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17 Feb 2010

Dada South? Exploring Dada legacies in South African art 1960 – the present

Image of Ronald Muchatuta outside Iziko Gallery

Dada South? Exploring Dada legacies in South African art 1960 – the present
Iziko Museums of Cape Town


Symposium February 18 & 19, 2010 Closing events February 27 & 28, 2010 Open Tues - Sun, 10h00 - 17h00 Symposium details by request


+27 (0)21 467 4660
+27 (0)21 467 4680

Iziko South African National Gallery
Government Avenue, Company's Garden
Cape Town 8001
South Africa

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Exploring Dada legacies in South African art 1960 – the present

Iziko South African National Gallery Until February 28, 2010
Exhibition Symposium February 18 & 19, 2010
Closing Weekend February 27 and 28, 2010

The critically acclaimed exhibition Dada South? is one of the first locally-produced, independently curated museum exhibitions in South Africa that focuses on a major international art movement of the 20th century, but from the perspective of recent South African art.

Curators Roger van Wyk and Kathryn Smith present a special programme in the last two weeks of the exhibition, including a two-day public symposium and closing weekend talks featuring South African and visiting scholars, curators and artists.

Drawing together the first collection of historical Dada works ever seen in South Africa, as well as an eclectic range of works by South African artists representing an assortment of experimental and underground positions, the exhibition proposes a review of the ambivalent relationship between cultural creation and political resistance, as well as how art historical ideas are received and interpreted in response to specific, local conditions.

Dada South?
also invites consideration of another set of questions: What significance did African art hold for Dada and how do we understand their ideas about Africa? How are their counter-rational, collaborative and interdisciplinary strategies, dating back nearly 100 years now, still so resonant in contemporary art today? In particular, what does a Dada attitude to the political and spiritual reveal about individualism, collectivism and ethics in art today? As Marcel Duchamp said, “When you tap something, you don’t always recognize the sound. That’s apt to come later.” Could Dada be the only 20th century movement that still exists?

As a movement founded by exiles and migrants, Dada challenged notions of territoriality, nationality, ownership and prescribed identity. Dada’s lack of allegiance to any style or ideology, as well as its political and aesthetic contrariness offers an alternative lens through which to view creative tactics and tendencies in contexts which have experienced radical political change.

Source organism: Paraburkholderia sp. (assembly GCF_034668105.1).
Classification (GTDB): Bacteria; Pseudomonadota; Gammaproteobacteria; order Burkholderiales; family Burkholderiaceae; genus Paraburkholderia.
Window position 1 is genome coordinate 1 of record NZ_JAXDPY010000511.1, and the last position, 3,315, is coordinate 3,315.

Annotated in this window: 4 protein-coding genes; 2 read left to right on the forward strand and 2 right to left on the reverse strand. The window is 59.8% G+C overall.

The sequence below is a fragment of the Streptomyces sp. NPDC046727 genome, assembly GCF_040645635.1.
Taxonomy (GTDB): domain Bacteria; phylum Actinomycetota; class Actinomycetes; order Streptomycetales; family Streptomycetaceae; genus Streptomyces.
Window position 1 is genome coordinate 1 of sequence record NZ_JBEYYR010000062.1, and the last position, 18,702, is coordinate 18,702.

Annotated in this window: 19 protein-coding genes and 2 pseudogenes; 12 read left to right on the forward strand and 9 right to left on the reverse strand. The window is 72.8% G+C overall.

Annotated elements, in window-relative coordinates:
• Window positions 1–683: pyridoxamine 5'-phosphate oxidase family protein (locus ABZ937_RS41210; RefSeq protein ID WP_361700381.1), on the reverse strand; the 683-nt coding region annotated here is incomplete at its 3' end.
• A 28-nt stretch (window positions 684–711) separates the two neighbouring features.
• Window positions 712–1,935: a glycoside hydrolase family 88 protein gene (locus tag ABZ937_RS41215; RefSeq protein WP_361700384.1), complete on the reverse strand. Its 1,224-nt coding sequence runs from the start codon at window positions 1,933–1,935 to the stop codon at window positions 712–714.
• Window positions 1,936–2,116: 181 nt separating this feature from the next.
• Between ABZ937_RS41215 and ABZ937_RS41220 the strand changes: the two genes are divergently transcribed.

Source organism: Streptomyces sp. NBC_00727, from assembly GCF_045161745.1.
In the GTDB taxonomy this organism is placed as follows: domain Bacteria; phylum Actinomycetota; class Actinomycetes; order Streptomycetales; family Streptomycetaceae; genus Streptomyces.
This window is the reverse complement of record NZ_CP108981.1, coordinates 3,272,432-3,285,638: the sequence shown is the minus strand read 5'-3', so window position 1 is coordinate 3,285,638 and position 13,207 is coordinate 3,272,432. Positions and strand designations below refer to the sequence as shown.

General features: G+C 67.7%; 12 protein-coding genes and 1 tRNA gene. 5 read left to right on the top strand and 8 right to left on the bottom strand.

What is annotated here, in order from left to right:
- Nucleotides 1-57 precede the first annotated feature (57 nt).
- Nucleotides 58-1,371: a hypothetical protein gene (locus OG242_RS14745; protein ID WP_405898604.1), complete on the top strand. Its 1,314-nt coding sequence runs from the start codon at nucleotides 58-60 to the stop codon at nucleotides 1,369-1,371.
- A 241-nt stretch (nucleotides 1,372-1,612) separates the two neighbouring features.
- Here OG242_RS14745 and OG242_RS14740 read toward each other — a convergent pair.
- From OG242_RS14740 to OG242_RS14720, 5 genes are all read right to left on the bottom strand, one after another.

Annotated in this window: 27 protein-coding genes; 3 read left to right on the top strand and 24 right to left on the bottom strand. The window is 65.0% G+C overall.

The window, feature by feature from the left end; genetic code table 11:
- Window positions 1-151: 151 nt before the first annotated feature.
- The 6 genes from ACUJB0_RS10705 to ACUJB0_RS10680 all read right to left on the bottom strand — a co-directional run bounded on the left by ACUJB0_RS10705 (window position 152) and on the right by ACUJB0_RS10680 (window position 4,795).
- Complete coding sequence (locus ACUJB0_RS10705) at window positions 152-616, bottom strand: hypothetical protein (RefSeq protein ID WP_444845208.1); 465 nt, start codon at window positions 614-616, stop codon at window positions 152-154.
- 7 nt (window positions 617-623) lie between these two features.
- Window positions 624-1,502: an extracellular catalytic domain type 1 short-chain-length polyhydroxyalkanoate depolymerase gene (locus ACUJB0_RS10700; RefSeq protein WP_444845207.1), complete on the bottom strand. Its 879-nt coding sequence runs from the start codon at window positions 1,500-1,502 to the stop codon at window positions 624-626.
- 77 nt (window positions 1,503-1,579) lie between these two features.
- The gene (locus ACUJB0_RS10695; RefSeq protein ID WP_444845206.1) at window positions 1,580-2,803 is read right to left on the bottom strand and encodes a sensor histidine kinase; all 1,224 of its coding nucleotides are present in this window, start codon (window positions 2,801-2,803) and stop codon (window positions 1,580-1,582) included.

Whether we ask ?What is Dada?’ or ?What is not-Dada?’ (which is a rather Dada question), some of the topics covered include the relationship between Dada and Africa; the cultural underground and related periodicals; art practice as a tactics of action; relationships between forms of art and political agency; the tensions between  institutions and experimentation; and counter-rational strategies (absurdism, chaos and chance) as methods for innovation.

Keynote speakers include renowned Dada scholar Marc Dachy (Paris, FR); curator Susan Hapgood (New York, USA); performance theorist Jean Johnson-Jones (Surrey, UK) and artist and social provocateur Nina Romm (Johannesburg, ZA). Other speakers include Belinda Blignaut, Willem Boshoff, Fred de Vries, Kendell Geers, Thembinkosi Goniwe, the Gugulective, Stacy Hardy, Ashraf Jamal and James Sey, among many others.

Adrian Notz (Cabaret Voltaire, Zurich), Lia Perjovschi (artist, Romania) and John Nankin (artist, South Africa) will present talks and performances at the closing weekend.

Dada South? is presented by the Goethe-Institut, the National Arts Council of South Africa, Pro Helvetia, Mondriaan Foundation, Embassy of France in South Africa, Institut Française d’Afrique du Sud, University of Stellenbosch, Iziko Museums of Cape Town, Institut für Auslandsbeziehungen, Stuttgart; BHP Billiton, and the generous support of private donors.
The Dada South? symposium and closing weekend is made possible through the additional generosity of Vivien Cohen, Culturesfrance, Pro Helvetia, Goodman Gallery, Iziko Museums of Cape Town and the Romanian Cultural Institute, Bucharest.


Lenders to the exhibition include the Institut für Auslandsbeziehungen, Stuttgart; Berlin Gallery, Landes Museum Berlin; John Heartfield Archive of the Academy of Arts, Berlin; Goethe-Institut Collection, Munich; Kunsthaus Zürich; Bellerive Museum, Zürich Museum of Design; Centre Pompidou, Musée national d'art moderne collections, Paris; De Stijl Archives, Netherlands Institute for Art History, Den Haag; Johannesburg Art Gallery; Iziko South African National Gallery; Gauteng Legislature; Sasol Museum, University of Stellenbosch; BHP Billiton; Wits Art Galleries and private lenders.